• Balanced hormones and reduced symptoms of hormonal imbalances
  • Stabilized blood sugar levels and reduced risk of type 2 diabetes
  • Increased energy and vitality
  • Improved mood and cognitive function
  • Enhanced athletic performance and recovery
  • Reduced risk of chronic diseases such as heart disease, cancer, and neurodegenerative disorders


  • Dr. Casey Means' Means Method provides a comprehensive approach to health and wellness by optimizing metabolism, hormones, and blood sugar regulation.
  • By combining lifestyle changes, nutritional interventions, and targeted therapies, the Means Method can help individuals achieve optimal health and well-being.

Tool: Blood Test Biomarkers, Vital Signs & Mitochondrial Function (00:58:21)

  • Key blood tests for assessing overall health include fasting glucose, fasting triglycerides, HDL cholesterol, hemoglobin A1c, total cholesterol, waist circumference, and blood pressure.
  • These biomarkers indicate metabolic dysfunction, affecting most American adults.
  • Optimal metabolic health is rare, with only 6.8% of Americans achieving it.
  • Key biomarkers of metabolic health are waist circumference, blood pressure, and hemoglobin A1c.
  • High triglycerides and fasting glucose levels, even within the normal range, can signal underlying metabolic dysfunction and insulin resistance.
  • Hemoglobin A1c measures average blood sugar levels over 9 to 120 days.
  • Insulin resistance elevates insulin levels, reducing nitric oxide production and impairing blood vessel function.
  • Basic biomarkers like glucose, triglycerides, hemoglobin A1c, and blood pressure provide insights into cellular health and mitochondrial function.
  • These markers can be improved to healthy or even fantastic ranges within a short period.
  • Basic blood tests, such as apoB, uric acid, fasting insulin, HOMA-IR, hsCRP, liver function test, and GGT, can reveal mitochondrial dysfunction, oxidative stress, and chronic inflammation.
  • Direct-to-consumer lab testing companies offer affordable biomarker testing, eliminating the need to argue with doctors for information.
  • Regular biomarker testing allows individuals to determine what health strategies work best for them.
  • Optimal biomarkers and feeling incredible indicate fundamentally healthy cellular function, regardless of the specific diet or exercise regimen followed.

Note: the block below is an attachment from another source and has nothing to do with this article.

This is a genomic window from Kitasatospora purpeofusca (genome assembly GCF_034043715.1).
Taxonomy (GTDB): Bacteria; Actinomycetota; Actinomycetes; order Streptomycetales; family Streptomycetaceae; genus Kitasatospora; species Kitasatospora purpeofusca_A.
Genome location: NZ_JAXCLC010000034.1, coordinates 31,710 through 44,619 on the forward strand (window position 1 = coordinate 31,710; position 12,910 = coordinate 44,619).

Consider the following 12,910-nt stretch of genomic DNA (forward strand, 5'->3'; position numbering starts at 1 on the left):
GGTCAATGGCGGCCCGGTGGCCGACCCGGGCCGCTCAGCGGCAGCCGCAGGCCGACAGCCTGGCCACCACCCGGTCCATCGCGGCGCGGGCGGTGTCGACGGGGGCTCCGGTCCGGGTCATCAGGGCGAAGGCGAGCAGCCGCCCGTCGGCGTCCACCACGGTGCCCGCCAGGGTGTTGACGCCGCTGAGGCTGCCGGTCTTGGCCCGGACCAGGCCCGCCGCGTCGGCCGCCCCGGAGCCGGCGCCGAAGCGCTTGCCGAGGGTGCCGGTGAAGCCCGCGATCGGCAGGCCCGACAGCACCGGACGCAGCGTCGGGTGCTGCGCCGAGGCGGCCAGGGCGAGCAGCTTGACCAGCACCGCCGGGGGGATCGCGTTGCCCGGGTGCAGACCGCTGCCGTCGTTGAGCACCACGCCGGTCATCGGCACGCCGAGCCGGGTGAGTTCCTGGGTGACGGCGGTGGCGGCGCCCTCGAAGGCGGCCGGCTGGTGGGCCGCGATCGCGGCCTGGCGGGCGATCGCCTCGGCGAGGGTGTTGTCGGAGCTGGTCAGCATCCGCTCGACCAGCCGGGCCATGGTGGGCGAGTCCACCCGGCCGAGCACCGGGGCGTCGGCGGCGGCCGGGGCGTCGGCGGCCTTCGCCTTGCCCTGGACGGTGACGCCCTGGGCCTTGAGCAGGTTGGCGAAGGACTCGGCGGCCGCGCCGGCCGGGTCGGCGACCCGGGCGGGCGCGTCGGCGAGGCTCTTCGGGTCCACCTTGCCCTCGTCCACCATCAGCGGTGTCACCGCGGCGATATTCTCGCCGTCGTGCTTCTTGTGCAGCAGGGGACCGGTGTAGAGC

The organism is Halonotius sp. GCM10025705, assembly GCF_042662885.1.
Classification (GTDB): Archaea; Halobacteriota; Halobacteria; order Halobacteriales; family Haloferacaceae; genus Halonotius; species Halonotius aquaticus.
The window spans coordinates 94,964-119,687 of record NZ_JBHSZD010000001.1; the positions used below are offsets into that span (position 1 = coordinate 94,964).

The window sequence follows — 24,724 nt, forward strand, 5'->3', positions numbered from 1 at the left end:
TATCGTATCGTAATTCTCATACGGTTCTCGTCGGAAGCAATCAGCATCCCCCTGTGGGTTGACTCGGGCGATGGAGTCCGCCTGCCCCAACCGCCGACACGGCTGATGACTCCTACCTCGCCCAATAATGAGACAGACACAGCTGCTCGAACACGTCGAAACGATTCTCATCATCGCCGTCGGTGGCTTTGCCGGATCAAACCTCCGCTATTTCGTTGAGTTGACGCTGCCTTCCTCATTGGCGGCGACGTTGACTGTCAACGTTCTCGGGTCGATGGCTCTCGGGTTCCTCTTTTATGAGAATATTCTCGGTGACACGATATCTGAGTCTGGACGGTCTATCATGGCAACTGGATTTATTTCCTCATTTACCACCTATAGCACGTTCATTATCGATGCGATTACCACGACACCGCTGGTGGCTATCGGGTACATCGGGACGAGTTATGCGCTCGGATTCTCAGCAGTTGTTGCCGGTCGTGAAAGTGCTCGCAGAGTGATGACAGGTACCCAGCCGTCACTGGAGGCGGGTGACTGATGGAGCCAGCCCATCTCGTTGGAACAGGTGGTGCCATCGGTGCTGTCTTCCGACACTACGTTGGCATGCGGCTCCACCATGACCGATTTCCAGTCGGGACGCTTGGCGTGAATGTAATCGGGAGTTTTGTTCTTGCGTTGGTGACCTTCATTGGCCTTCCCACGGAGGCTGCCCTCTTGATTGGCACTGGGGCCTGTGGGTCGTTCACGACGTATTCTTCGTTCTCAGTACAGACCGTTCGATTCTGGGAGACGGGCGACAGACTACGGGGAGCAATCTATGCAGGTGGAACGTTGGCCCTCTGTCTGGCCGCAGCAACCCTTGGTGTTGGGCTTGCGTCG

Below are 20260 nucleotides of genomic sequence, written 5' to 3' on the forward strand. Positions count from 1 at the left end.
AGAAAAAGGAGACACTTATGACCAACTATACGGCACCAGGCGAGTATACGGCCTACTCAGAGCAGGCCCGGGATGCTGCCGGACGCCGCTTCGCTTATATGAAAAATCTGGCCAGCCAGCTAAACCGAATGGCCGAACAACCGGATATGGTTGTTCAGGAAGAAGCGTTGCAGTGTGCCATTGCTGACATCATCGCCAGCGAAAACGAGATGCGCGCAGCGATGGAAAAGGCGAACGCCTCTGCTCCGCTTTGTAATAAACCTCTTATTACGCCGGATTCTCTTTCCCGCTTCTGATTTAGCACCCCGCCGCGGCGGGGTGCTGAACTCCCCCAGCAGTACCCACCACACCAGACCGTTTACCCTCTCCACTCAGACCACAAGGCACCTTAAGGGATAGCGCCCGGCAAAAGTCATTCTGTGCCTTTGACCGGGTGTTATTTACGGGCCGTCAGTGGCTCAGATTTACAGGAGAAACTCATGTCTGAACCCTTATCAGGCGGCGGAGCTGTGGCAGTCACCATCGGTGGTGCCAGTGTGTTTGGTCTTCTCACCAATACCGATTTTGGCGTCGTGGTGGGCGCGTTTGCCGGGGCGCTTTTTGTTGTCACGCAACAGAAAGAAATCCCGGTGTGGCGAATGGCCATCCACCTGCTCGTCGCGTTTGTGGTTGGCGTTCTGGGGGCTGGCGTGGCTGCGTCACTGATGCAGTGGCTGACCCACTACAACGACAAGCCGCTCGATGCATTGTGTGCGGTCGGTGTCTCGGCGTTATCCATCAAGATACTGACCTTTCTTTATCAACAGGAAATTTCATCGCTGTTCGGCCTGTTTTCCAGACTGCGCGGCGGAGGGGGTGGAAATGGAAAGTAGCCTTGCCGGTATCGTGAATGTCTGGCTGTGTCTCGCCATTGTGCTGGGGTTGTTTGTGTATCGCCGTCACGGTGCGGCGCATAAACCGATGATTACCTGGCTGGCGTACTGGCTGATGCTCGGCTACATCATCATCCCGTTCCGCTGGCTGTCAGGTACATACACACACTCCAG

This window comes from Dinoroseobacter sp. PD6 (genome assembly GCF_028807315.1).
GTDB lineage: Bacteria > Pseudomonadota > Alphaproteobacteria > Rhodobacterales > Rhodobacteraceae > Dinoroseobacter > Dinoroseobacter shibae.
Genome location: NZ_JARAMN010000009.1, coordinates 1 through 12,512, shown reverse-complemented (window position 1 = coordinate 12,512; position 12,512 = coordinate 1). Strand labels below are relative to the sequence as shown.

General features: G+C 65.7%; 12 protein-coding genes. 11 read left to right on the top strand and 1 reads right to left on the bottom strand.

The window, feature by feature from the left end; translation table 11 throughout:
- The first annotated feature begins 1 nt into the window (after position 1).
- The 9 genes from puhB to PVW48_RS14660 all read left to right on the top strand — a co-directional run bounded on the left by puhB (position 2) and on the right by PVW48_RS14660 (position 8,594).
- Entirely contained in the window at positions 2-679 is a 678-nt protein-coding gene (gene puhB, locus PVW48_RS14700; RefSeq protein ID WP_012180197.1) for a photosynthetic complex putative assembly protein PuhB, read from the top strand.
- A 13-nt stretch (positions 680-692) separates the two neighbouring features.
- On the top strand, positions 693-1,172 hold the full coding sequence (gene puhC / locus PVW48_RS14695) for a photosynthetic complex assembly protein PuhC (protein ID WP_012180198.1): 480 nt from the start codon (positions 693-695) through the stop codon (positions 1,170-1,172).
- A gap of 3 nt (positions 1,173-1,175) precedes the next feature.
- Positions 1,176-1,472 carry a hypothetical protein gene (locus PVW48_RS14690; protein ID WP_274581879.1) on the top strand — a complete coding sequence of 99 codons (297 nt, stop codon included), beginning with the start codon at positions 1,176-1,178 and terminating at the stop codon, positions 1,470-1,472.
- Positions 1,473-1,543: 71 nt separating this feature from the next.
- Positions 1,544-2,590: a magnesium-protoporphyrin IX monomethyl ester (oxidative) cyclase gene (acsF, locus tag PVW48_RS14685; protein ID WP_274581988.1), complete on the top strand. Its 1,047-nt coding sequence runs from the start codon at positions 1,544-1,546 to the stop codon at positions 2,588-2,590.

• People are now including health metrics, such as biomarkers, in their before-and-after diet and exercise photos on social media, inspiring a more scientific approach to health and fitness.

Tool: Environmental Factors; Food, Life as a Process (01:16:46)

  • The Seven Pillars of Optimal Metabolic Health are: food, sleep, movement, emotional health, toxins, relationship with light, and relationship with temperature.
  • Food is a crucial pillar that most people get wrong and need to correct to improve metabolic health.
  • Food is the molecular building block of the body and the cell signaling functional molecules that tell our cells what to do.
  • The microbiome, a collection of microorganisms in our bodies, acts like a pharmacy, producing molecules that impact our health.
  • Food, while providing calories, also carries molecular information that significantly affects cellular health.

Tool: Ultra-Processed vs. Real Food, Obesity, Soil & Micronutrients (01:21:58)

  • Prioritize nutrient-rich, unprocessed whole foods over calorie counting to improve metabolic health and overall well-being.
  • Processed and ultra-processed foods lack essential nutrients and can lead to overeating, weight gain, and chronic diseases.
  • A study by Kevin Hall demonstrated that consuming ultra-processed foods resulted in increased calorie intake and weight gain compared to unprocessed foods.
  • A healthy diet should include fiber, Omega-3s, adequate healthy protein, probiotics, and high antioxidant sources.
  • Metabolism, hormone regulation, and blood sugar regulation are crucial for maintaining overall health.